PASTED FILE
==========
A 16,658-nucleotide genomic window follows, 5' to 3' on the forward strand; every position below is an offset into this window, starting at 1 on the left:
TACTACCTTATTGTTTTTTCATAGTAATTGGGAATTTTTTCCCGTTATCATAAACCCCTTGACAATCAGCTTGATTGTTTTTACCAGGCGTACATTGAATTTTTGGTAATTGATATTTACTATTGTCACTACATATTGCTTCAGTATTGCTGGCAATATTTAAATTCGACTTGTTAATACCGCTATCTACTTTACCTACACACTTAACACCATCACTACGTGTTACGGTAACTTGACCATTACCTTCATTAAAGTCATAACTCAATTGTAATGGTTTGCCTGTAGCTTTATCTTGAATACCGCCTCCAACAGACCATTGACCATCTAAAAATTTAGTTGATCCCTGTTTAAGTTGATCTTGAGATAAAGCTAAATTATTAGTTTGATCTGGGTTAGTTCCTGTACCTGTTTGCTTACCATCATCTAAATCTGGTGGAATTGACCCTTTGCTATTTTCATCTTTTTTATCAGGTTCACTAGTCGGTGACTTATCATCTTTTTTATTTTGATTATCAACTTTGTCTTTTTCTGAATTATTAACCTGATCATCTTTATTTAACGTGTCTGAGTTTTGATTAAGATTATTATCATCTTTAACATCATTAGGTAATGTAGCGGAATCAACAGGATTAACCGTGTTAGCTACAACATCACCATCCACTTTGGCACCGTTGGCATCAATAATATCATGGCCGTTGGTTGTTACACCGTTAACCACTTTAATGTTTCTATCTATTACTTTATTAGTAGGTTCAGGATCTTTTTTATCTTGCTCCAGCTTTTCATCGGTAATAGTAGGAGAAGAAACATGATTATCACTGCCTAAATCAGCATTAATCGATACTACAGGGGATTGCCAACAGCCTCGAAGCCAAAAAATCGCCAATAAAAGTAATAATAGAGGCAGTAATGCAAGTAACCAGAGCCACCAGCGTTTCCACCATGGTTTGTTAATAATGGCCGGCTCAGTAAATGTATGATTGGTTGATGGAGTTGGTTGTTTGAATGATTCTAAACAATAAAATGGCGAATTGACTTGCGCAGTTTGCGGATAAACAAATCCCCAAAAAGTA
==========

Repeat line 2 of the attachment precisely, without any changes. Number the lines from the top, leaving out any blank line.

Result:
TACTACCTTATTGTTTTTTCATAGTAATTGGGAATTTTTTCCCGTTATCATAAACCCCTTGACAATCAGCTTGATTGTTTTTACCAGGCGTACATTGAATTTTTGGTAATTGATATTTACTATTGTCACTACATATTGCTTCAGTATTGCTGGCAATATTTAAATTCGACTTGTTAATACCGCTATCTACTTTACCTACACACTTAACACCATCACTACGTGTTACGGTAACTTGACCATTACCTTCATTAAAGTCATAACTCAATTGTAATGGTTTGCCTGTAGCTTTATCTTGAATACCGCCTCCAACAGACCATTGACCATCTAAAAATTTAGTTGATCCCTGTTTAAGTTGATCTTGAGATAAAGCTAAATTATTAGTTTGATCTGGGTTAGTTCCTGTACCTGTTTGCTTACCATCATCTAAATCTGGTGGAATTGACCCTTTGCTATTTTCATCTTTTTTATCAGGTTCACTAGTCGGTGACTTATCATCTTTTTTATTTTGATTATCAACTTTGTCTTTTTCTGAATTATTAACCTGATCATCTTTATTTAACGTGTCTGAGTTTTGATTAAGATTATTATCATCTTTAACATCATTAGGTAATGTAGCGGAATCAACAGGATTAACCGTGTTAGCTACAACATCACCATCCACTTTGGCACCGTTGGCATCAATAATATCATGGCCGTTGGTTGTTACACCGTTAACCACTTTAATGTTTCTATCTATTACTTTATTAGTAGGTTCAGGATCTTTTTTATCTTGCTCCAGCTTTTCATCGGTAATAGTAGGAGAAGAAACATGATTATCACTGCCTAAATCAGCATTAATCGATACTACAGGGGATTGCCAACAGCCTCGAAGCCAAAAAATCGCCAATAAAAGTAATAATAGAGGCAGTAATGCAAGTAACCAGAGCCACCAGCGTTTCCACCATGGTTTGTTAATAATGGCCGGCTCAGTAAATGTATGATTGGTTGATGGAGTTGGTTGTTTGAATGATTCTAAACAATAAAATGGCGAATTGACTTGCGCAGTTTGCGGATAAACAAATCCCCAAAAAGTA